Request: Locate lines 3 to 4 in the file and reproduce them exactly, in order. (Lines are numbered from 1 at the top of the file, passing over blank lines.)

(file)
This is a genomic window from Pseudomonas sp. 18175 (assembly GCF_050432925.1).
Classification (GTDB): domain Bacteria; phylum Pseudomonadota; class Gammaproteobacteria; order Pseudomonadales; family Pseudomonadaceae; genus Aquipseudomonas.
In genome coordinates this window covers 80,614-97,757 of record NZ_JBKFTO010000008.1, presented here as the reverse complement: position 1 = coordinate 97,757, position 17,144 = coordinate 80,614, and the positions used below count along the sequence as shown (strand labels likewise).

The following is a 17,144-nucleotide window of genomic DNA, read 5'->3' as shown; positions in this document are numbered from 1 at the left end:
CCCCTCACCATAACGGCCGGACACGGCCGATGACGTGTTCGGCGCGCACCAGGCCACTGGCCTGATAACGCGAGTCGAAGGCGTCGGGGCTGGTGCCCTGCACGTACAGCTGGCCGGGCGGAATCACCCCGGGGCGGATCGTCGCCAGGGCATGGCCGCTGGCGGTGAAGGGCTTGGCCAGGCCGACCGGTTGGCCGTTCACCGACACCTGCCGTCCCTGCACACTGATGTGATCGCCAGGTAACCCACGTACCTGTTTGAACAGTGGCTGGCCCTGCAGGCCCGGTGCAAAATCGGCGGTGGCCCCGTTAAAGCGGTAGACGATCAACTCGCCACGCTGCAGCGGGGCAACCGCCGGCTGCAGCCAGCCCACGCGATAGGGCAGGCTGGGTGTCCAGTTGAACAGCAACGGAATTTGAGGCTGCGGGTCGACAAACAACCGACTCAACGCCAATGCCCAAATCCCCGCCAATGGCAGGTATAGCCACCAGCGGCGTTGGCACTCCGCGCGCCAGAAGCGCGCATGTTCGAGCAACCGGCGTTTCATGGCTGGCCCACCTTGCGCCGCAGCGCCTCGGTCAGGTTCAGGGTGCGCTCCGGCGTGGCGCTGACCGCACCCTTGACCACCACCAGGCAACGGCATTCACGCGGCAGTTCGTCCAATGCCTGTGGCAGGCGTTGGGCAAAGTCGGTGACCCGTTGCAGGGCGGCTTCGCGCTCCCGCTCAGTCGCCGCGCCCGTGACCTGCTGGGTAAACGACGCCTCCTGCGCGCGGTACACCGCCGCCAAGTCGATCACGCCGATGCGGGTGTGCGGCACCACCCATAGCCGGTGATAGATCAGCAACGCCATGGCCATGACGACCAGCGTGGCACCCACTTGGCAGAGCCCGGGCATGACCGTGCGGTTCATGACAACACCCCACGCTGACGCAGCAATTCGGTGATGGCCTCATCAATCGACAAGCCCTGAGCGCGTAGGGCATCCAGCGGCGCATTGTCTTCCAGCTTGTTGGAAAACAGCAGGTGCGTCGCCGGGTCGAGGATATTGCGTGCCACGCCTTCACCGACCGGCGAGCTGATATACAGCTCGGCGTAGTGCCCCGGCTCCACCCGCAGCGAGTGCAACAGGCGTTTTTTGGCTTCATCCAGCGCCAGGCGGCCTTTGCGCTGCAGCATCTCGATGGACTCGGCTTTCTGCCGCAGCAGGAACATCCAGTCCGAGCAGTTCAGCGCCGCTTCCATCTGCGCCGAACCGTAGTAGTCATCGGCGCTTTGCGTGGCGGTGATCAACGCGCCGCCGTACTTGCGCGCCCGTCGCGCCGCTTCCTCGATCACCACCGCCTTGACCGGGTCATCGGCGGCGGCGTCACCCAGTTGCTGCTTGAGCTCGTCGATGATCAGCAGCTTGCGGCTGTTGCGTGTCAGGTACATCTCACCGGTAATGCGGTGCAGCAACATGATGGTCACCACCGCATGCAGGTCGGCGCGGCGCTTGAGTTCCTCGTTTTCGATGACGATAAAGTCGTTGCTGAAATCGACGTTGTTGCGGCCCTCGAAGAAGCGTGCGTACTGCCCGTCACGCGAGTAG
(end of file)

In genome coordinates this window covers 80,614-97,757 of record NZ_JBKFTO010000008.1, presented here as the reverse complement: position 1 = coordinate 97,757, position 17,144 = coordinate 80,614, and the positions used below count along the sequence as shown (strand labels likewise).

The following is a 17,144-nucleotide window of genomic DNA, read 5'->3' as shown; positions in this document are numbered from 1 at the left end: